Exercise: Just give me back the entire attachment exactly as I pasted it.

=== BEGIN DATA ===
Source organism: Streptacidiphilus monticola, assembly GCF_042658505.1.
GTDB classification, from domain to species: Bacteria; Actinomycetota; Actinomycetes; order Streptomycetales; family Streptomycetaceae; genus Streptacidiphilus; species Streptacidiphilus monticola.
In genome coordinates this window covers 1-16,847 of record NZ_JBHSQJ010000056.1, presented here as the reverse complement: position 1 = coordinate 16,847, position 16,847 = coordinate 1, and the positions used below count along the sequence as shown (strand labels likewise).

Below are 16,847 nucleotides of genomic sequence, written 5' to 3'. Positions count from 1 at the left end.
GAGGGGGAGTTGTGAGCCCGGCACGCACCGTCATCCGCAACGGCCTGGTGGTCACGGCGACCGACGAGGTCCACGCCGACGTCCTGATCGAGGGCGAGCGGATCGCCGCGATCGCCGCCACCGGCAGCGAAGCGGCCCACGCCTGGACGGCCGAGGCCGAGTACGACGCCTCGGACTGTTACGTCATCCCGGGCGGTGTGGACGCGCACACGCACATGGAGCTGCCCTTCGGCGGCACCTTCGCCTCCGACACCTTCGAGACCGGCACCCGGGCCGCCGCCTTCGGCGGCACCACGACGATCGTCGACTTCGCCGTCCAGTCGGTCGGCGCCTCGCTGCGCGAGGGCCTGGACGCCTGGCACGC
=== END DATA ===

Source organism: Streptacidiphilus monticola, assembly GCF_042658505.1.
GTDB classification, from domain to species: Bacteria; Actinomycetota; Actinomycetes; order Streptomycetales; family Streptomycetaceae; genus Streptacidiphilus; species Streptacidiphilus monticola.
In genome coordinates this window covers 1-16,847 of record NZ_JBHSQJ010000056.1, presented here as the reverse complement: position 1 = coordinate 16,847, position 16,847 = coordinate 1, and the positions used below count along the sequence as shown (strand labels likewise).

Below are 16,847 nucleotides of genomic sequence, written 5' to 3'. Positions count from 1 at the left end.
GAGGGGGAGTTGTGAGCCCGGCACGCACCGTCATCCGCAACGGCCTGGTGGTCACGGCGACCGACGAGGTCCACGCCGACGTCCTGATCGAGGGCGAGCGGATCGCCGCGATCGCCGCCACCGGCAGCGAAGCGGCCCACGCCTGGACGGCCGAGGCCGAGTACGACGCCTCGGACTGTTACGTCATCCCGGGCGGTGTGGACGCGCACACGCACATGGAGCTGCCCTTCGGCGGCACCTTCGCCTCCGACACCTTCGAGACCGGCACCCGGGCCGCCGCCTTCGGCGGCACCACGACGATCGTCGACTTCGCCGTCCAGTCGGTCGGCGCCTCGCTGCGCGAGGGCCTGGACGCCTGGCACGC